Many business owners, and certainly most marketers, have succumbed to the need to consistently product high quality, education based content as the foundation of their marketing efforts.
Without looking too hard you can see that many successful organizations lean very heavily on their content to generate and convert leads. In fact, the wildly successful online marketing service Hubspot appears to do little more than produce, aggregate, syndicate and promote useful content as a way to expose potential customers to their way of doing business. (Granted they do a lot of it.)
With content production comes work, however, and that’s the part that even marketers that realize how important good content is struggle with.
I’ve written many posts about tools that make content production easier and even where I find inspiration for things to write about, but there’s one bit of leverage that I’ve not shared that may help kick your content production into high gear.
What if you looked at content production as a way to get yourself educated?
See, I’ve found that one of the surest ways to get something done is to increase the payoff for doing it. (It’s sort of why after months of not being able to get our taxes organized we magically get it all done one day in early April – the payoff, or perhaps threat of fines, makes it a high priority.)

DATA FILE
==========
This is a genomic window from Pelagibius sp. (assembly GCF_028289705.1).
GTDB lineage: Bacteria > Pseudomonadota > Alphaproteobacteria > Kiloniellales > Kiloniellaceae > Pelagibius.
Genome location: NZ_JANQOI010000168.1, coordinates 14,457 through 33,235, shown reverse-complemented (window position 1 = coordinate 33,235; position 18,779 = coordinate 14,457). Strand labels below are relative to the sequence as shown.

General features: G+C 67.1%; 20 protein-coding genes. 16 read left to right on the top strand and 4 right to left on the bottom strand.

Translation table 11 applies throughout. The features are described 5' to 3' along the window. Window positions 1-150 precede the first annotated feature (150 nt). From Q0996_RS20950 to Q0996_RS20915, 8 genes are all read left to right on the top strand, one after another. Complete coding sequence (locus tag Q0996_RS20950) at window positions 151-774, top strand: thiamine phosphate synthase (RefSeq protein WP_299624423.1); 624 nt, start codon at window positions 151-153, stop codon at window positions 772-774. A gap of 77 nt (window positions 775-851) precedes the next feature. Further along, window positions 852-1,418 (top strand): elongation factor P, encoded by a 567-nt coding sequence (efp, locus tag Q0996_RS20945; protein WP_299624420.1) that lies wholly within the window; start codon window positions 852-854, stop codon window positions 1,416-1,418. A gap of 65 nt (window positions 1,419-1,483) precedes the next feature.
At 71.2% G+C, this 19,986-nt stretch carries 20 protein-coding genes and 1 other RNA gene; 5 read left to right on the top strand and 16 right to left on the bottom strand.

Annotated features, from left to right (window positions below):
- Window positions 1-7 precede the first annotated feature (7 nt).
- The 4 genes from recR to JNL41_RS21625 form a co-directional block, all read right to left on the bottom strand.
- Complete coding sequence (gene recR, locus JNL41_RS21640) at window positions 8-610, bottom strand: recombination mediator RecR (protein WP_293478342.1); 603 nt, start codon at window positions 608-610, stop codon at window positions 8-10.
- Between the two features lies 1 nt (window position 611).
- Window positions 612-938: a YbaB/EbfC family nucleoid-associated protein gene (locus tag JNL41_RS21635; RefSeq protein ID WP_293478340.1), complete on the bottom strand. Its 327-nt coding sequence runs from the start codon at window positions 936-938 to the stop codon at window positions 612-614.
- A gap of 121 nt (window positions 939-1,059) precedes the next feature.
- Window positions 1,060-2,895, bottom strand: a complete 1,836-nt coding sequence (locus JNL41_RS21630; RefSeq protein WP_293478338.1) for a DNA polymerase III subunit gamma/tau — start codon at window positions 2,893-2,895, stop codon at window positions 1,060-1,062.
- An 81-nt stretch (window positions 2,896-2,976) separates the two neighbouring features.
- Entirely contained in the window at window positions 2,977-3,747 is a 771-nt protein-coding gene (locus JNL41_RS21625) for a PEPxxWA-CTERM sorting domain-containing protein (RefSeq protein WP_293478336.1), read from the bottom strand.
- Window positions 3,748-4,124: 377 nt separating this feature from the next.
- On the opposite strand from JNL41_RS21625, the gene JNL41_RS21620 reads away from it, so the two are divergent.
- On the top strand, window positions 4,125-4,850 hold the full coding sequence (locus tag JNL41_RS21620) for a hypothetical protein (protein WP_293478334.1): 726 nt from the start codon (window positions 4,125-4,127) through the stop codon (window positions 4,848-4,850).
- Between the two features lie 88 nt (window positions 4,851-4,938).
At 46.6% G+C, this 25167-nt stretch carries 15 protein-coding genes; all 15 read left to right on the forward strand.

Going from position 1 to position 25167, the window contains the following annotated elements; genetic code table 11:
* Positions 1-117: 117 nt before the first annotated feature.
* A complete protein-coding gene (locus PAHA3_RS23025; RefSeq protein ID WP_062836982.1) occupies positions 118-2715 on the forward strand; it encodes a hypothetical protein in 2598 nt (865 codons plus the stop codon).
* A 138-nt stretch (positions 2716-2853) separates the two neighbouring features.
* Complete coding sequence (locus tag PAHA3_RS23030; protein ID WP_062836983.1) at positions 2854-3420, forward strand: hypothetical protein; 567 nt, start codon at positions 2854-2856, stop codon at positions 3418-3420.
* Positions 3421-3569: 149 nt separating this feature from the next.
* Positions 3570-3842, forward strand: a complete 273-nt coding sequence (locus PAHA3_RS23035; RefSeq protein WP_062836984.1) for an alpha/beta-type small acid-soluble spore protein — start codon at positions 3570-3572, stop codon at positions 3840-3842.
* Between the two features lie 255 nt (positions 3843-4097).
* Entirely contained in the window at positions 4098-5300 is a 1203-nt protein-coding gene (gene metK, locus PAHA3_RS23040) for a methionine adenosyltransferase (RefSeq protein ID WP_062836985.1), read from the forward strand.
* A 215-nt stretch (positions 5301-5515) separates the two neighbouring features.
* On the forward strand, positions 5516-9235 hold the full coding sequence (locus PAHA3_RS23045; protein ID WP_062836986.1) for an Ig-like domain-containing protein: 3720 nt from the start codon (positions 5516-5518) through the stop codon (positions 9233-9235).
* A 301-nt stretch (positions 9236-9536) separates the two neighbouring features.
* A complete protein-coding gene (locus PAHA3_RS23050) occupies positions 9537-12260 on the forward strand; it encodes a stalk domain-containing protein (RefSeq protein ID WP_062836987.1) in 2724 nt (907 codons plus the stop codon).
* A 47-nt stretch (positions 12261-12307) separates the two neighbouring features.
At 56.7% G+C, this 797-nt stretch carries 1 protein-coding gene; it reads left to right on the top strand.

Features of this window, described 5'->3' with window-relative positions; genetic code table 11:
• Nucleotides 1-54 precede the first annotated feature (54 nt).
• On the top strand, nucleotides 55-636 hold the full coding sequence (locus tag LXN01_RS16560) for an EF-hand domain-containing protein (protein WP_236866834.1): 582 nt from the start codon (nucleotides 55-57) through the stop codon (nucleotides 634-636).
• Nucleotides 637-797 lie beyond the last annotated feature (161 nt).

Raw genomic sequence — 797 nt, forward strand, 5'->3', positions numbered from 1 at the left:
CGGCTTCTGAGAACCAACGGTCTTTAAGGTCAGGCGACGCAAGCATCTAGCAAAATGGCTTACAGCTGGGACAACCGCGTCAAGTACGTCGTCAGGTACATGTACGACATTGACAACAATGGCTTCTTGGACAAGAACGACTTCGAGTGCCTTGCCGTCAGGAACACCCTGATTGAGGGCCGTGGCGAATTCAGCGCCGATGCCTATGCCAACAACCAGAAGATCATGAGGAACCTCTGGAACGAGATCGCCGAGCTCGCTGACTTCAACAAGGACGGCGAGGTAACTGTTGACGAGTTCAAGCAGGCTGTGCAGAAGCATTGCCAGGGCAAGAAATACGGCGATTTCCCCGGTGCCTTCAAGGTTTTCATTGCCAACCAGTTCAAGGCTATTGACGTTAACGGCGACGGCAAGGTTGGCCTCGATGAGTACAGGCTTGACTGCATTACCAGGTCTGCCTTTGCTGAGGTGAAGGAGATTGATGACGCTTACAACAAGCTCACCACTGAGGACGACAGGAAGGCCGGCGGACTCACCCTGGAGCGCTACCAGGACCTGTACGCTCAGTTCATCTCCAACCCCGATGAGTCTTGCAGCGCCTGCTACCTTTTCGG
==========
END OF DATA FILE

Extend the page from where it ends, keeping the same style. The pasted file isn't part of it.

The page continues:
So, what if instead of always writing about the things you know, you chose to include writing about the things you need to or should know.
For example, as a business owner I need to know more about cash flow, balance sheets, profit and labor productivity. Not so much so that I would advise others on these things, but certainly enough that I can understand them, teach them to my staff, use this data to run my business and, in some cases, teach my CPA how to actually be an adviser.
So what do I do? I ask around and find what some are calling the best book on these matters. (Here’s the one I landed on: Simple Numbers, Straight Talk, Big Profits!: 4 Keys to Unlock Your Business Potential) I read the book. (That part most people do) Then I find the author, interview him, create a podcast, and write about the very subjects I needed to know more about – an act which deepens my learning.
This is such a powerful way to learn what I need to learn, get advice from leading experts, and produce high quality content all at the same time.
You likely couldn’t make this your only content strategy, but you can certainly create a list of 8-10 topics that you need to know more about and go to work on finding someone that would be happy to teach you while you create content.